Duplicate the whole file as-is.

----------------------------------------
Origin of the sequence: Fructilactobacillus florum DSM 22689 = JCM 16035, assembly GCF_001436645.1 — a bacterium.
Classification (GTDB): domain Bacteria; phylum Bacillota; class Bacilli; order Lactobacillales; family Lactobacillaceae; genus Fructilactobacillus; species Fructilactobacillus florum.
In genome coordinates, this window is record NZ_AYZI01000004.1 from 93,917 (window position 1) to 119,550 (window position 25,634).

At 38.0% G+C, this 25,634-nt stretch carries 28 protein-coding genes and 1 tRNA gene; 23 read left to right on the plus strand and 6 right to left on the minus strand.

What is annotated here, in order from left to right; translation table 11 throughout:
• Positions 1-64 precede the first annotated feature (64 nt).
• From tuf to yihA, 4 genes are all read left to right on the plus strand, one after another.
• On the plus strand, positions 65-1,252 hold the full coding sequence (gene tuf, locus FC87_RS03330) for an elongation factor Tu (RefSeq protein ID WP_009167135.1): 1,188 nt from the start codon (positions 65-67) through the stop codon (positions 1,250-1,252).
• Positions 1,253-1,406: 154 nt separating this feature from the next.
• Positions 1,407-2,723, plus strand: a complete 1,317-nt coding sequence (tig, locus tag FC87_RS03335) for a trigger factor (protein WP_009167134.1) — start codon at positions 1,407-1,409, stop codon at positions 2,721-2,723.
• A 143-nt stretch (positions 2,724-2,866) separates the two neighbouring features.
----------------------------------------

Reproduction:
Origin of the sequence: Fructilactobacillus florum DSM 22689 = JCM 16035, assembly GCF_001436645.1 — a bacterium.
Classification (GTDB): domain Bacteria; phylum Bacillota; class Bacilli; order Lactobacillales; family Lactobacillaceae; genus Fructilactobacillus; species Fructilactobacillus florum.
In genome coordinates, this window is record NZ_AYZI01000004.1 from 93,917 (window position 1) to 119,550 (window position 25,634).

At 38.0% G+C, this 25,634-nt stretch carries 28 protein-coding genes and 1 tRNA gene; 23 read left to right on the plus strand and 6 right to left on the minus strand.

What is annotated here, in order from left to right; translation table 11 throughout:
• Positions 1-64 precede the first annotated feature (64 nt).
• From tuf to yihA, 4 genes are all read left to right on the plus strand, one after another.
• On the plus strand, positions 65-1,252 hold the full coding sequence (gene tuf, locus FC87_RS03330) for an elongation factor Tu (RefSeq protein ID WP_009167135.1): 1,188 nt from the start codon (positions 65-67) through the stop codon (positions 1,250-1,252).
• Positions 1,253-1,406: 154 nt separating this feature from the next.
• Positions 1,407-2,723, plus strand: a complete 1,317-nt coding sequence (tig, locus tag FC87_RS03335) for a trigger factor (protein WP_009167134.1) — start codon at positions 1,407-1,409, stop codon at positions 2,721-2,723.
• A 143-nt stretch (positions 2,724-2,866) separates the two neighbouring features.